There have been so many rumors and pie-in-the-sky dreams about a Los Angeles football stadium that we won't believe it's happening until they actually cut the ribbon. But so far, nothing has come to nothing because those dreams were held by rich men hoping to lure an NFL team to L.A. This one's different. The man who just bought a prime, stadium-sized plot of land already owns an NFL team.
The Los Angeles Times reports that St. Louis Rams owner Stan Kroenke, though an intermediary holding company, has purchased an empty 60-acre lot in Inglewood. It sits between the Forum and Hollywood Park, which closed for good last month and is set to be replaced by a housing, hotel, and retail complex. It's big enough for a stadium and parking, centrally located, and has long been rumored as a potential stadium site.
Back east in St. Louis, Stan Kroenke hasn't been a happy man. He's never publicly committed to keeping the team in town, but has often not-so-subtly raised the specter of Los Angeles if he doesn't get what he wants: public funding for an upgraded stadium. In 2012, the city rejected a plan that would have pumped $700 million in taxpayer dollars into improvements on the Edward Jones Dome, and that has practical ramifications—a clause in the Rams' lease states that if the stadium isn't one of the league's eight best by the end of next season, the lease converts to a year-to-year deal. The land and the lease, two of the bigger obstacles for any team looking to move to L.A., are already taken care of for Kroenke.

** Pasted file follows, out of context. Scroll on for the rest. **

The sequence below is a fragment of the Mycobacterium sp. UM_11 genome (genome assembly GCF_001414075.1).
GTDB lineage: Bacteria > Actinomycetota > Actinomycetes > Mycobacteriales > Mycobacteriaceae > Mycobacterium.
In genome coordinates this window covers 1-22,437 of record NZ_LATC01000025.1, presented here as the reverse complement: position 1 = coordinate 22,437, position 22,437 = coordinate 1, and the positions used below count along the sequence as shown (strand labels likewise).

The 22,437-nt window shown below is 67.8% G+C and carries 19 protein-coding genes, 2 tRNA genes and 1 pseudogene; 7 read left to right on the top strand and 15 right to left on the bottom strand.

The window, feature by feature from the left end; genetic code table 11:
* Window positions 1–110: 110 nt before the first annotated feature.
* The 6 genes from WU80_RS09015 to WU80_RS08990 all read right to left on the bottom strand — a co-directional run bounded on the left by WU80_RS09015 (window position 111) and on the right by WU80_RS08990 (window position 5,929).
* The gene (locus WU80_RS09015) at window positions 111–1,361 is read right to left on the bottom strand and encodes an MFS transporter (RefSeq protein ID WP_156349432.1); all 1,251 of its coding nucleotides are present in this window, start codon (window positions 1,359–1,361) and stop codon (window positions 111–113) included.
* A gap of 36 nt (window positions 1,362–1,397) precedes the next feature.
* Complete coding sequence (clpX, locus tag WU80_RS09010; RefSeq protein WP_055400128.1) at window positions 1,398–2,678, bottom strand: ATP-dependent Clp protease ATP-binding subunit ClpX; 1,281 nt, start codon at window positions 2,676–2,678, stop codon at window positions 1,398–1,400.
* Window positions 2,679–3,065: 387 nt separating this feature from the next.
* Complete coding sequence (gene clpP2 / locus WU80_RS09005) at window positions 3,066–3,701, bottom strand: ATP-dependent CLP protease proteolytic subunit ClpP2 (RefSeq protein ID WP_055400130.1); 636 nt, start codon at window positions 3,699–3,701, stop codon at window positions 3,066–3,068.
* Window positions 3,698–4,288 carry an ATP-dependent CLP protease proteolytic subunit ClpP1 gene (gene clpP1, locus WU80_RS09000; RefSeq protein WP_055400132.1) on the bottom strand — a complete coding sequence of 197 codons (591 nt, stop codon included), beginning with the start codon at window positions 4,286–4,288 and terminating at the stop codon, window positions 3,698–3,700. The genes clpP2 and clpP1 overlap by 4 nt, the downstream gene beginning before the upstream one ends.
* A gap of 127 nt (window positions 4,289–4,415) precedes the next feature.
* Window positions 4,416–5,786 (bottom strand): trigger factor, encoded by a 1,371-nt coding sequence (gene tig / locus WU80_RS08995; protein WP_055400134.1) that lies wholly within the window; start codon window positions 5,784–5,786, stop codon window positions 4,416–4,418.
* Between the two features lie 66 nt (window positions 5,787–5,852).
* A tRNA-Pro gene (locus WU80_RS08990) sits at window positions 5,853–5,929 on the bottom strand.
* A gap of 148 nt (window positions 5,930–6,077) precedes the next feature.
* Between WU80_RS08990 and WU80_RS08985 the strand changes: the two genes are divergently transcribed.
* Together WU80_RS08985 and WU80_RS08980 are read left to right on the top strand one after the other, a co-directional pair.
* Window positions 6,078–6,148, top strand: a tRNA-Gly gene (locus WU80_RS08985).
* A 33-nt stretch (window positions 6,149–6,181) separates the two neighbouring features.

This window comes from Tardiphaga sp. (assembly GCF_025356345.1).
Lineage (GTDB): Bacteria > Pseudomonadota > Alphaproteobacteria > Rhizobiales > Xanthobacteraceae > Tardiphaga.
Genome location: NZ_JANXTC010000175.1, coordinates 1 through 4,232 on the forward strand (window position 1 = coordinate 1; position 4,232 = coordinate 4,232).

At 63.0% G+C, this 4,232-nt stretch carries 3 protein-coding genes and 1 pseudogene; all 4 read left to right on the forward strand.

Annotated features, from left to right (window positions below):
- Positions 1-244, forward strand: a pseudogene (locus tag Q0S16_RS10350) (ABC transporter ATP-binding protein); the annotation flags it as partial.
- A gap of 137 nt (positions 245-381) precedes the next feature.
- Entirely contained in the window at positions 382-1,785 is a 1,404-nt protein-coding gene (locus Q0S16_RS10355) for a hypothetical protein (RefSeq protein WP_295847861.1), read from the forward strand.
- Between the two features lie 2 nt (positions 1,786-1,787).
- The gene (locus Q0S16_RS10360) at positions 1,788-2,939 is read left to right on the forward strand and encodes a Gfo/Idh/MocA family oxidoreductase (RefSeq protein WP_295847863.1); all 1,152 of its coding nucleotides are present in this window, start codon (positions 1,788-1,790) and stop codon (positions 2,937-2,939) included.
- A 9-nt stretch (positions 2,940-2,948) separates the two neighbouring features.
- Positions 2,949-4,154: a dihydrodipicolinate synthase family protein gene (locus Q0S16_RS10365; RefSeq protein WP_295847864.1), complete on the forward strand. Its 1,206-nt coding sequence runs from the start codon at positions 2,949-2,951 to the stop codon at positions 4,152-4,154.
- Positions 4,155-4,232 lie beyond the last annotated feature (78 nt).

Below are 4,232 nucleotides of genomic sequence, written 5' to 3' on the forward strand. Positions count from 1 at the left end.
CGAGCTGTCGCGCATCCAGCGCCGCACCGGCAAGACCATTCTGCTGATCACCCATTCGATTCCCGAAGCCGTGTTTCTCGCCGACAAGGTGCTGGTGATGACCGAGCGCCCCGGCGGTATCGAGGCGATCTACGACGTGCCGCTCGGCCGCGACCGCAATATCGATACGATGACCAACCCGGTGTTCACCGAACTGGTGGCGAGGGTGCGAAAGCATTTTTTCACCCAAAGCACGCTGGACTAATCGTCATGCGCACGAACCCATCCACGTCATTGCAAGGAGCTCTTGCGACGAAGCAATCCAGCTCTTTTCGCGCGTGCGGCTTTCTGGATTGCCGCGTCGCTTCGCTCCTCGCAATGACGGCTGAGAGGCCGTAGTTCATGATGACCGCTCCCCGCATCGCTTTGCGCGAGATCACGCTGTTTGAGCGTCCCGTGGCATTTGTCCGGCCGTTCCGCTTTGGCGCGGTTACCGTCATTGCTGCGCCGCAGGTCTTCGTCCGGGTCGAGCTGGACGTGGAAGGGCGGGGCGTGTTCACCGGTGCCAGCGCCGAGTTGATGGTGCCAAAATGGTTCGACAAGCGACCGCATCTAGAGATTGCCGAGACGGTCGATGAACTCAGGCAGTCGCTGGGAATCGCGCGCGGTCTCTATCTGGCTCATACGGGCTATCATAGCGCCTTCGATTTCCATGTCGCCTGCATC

A third, too: Last week the city of Pasadena won a long legal battle that will allow the Rose Bowl to host an NFL team while a new L.A. Stadium is under construction.
Which doesn't mean this is actually happening. Los Angeles has long existed as a bogeyman to invoke as leverage any time a team wants public cash for its stadium. Give it to us or we're out of here. Physically buying the land for a stadium could merely be more and better leverage for Kroenke. But he's willing, and increasingly able to actually follow through on his threats. This is now a high-stakes game of chicken, and St. Louis could eventually blink—but the machinations of relocation have to start somewhere.